All those Facebook memes about motherhood and parenting are very funny, mostly because they are completely true. But we’ve noticed a bit of a regular pattern when it comes to the familiar ‘mothers and wine’ memes; they are getting more and more common. Are all these memes just harmless fun, or should we be a bit more concerned about this increase in mums who drink?
Adult twins Kimberly and Jemma are 32 years old. Twinfo recently interviewed them about their twin relationship.
Jemma lives on the South Coast of New South Wales, Australia while Kimberly is currently living in Vancouver, Canada.
Are you identical twins or fraternal twins?
J – Identical
What do you like best about being a twin?
J – She is my other half, someone I know who will always love me and be there for me no matter what.
K -That you always have someone to support you – a permanent best friend!
What is the worst thing about being a twin?
J – The comparisons! No one would ever talk about normal siblings being the ‘nicer’ one or the ‘smarter’ one! It is just plain rude, particularly when this is said directly to you both and it is very possible that we can both be equal in our ‘niceness’ or ‘smartness’ or whatever it is we are being called at the time!
K -The fear that anything bad would ever happen to her.
What differences do you have to your twin?
J – I am more anti-social I think! I like to have a small but close group of friends, while Kimberly is a social butterfly and makes friends wherever she goes! Kimberly is more of a gypsy- she has lived multiple lifestyles in our 32 years whereas I have lived one haha!! I admire her bravery in tackling new things and I love that she always has my back, even when I’m being a pain in the ass!
K -We lead very different lives at the moment, she has a family and a mortgage, and I am single and living overseas. She is lovely and kind and worries a lot more than I do. I am quite blunt and take more risks.
What are other people’s reactions when they first meet you and find out you are a twin?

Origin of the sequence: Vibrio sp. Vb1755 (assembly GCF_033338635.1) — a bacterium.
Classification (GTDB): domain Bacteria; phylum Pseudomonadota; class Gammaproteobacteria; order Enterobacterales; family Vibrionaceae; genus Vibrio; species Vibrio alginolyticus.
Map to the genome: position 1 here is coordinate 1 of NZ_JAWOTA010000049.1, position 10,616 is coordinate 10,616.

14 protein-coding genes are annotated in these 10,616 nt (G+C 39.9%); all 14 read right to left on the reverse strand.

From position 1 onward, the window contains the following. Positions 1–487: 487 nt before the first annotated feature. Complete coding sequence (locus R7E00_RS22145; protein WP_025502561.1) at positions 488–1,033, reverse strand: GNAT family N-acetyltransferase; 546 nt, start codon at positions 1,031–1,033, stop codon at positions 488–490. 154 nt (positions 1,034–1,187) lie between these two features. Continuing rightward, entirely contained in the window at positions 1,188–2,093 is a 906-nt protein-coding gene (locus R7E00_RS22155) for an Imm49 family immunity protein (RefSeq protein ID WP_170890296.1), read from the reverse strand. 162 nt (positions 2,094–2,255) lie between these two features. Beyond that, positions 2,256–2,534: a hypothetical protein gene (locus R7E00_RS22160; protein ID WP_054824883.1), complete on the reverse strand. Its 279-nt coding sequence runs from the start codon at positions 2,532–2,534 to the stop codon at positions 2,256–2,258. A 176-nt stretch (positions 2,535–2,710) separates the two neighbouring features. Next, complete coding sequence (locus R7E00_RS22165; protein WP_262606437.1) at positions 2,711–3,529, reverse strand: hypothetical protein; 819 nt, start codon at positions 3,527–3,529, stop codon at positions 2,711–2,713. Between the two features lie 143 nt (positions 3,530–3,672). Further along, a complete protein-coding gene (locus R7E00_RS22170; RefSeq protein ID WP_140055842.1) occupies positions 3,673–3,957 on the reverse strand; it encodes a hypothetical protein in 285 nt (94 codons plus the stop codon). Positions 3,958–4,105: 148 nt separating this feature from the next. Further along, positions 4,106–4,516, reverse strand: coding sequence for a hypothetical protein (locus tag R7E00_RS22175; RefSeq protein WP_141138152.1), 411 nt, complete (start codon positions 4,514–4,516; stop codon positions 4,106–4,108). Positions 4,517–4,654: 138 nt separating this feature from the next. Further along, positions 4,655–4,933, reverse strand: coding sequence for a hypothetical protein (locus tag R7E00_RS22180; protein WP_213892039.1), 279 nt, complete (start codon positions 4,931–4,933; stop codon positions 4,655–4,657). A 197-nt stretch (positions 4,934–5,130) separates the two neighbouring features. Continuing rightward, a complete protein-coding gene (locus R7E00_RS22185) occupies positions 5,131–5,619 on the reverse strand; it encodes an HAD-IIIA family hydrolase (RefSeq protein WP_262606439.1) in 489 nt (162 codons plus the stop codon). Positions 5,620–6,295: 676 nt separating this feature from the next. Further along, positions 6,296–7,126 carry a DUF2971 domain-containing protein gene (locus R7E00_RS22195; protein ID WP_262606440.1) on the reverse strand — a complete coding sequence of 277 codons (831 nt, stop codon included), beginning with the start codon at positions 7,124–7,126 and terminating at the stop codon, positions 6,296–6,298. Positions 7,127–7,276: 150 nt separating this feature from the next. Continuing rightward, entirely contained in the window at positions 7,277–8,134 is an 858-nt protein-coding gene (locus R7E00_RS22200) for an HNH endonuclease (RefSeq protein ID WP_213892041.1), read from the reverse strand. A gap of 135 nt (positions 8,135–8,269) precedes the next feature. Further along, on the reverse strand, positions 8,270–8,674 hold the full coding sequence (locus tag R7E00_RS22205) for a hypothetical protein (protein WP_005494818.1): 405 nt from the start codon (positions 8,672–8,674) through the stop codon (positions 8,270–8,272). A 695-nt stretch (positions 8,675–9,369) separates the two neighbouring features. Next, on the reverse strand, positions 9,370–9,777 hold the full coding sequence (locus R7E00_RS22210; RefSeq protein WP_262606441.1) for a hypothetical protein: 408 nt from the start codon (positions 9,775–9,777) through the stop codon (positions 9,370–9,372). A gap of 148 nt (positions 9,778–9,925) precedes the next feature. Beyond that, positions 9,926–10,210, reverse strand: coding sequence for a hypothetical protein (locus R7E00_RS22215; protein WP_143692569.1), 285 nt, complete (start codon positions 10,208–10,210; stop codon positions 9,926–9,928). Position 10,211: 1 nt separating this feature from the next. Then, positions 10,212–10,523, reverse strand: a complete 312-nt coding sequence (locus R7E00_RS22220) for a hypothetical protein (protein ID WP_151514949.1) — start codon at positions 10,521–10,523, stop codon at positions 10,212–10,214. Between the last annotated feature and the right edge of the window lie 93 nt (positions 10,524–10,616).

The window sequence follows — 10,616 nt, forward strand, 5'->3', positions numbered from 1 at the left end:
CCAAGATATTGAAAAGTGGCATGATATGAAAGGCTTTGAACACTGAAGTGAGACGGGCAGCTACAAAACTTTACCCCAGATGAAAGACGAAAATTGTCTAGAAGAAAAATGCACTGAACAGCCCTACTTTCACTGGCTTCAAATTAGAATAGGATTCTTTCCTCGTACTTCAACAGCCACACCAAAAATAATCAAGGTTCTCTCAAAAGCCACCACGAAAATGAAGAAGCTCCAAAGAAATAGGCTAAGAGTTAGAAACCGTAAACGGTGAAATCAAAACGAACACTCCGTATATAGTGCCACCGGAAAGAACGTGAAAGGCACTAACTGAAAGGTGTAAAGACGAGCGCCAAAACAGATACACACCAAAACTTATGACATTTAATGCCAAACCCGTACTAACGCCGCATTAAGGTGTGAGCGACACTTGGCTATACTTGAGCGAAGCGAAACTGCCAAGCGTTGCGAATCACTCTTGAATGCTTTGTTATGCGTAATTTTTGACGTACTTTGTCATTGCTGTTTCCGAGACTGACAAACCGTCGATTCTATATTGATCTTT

J – Always pleasantly surprised and want to know more about Kimberly and our relationship. We are fiercely protective of each other.
K -They are surprised and excited! They always want to see a picture of her. Some people think it’s weird.
How often do you contact each other?
J – It has been a little bit harder as Kimberly is in Canada but we very rarely go more than a few days without talking… I have 3 small boys too which means I can’t always pick up the phone when I want to! It can range from multiple times a day to every few days…
K -At least once or twice a week now (it was nearly every day but the 17 hour time difference is hard).
How often do you see each other?
J – At the moment not much! I wish Canada was closer! But when Kimbo is in Australia perhaps at least once a month or so (we lived 2 hours from each other and I have had three babies over the past 5 years so it was harder to schedule).
K -Now it’s once every year, when I was living in Australia it was roughly once a month (we lived 2.5 hours apart).
Do you have other siblings?
J – Yes, we have an older brother. I love him so much but as Kimberly and I have shared so much of our lives in each other’s pockets, having the same friends and also being the same gender and doing the same things, I think we are closer – we shared a womb!!
K -Yes, an older brother (2 years)
What career path have you taken?
J – I work in the tourism industry and digital marketing, while Kimberly has worked in the media – and is currently working in the finance industry. Even though they sound quite different there are definitely parts which overlap – we were both working in government roles – however Kimberly is much more driven, successful and organised than I am!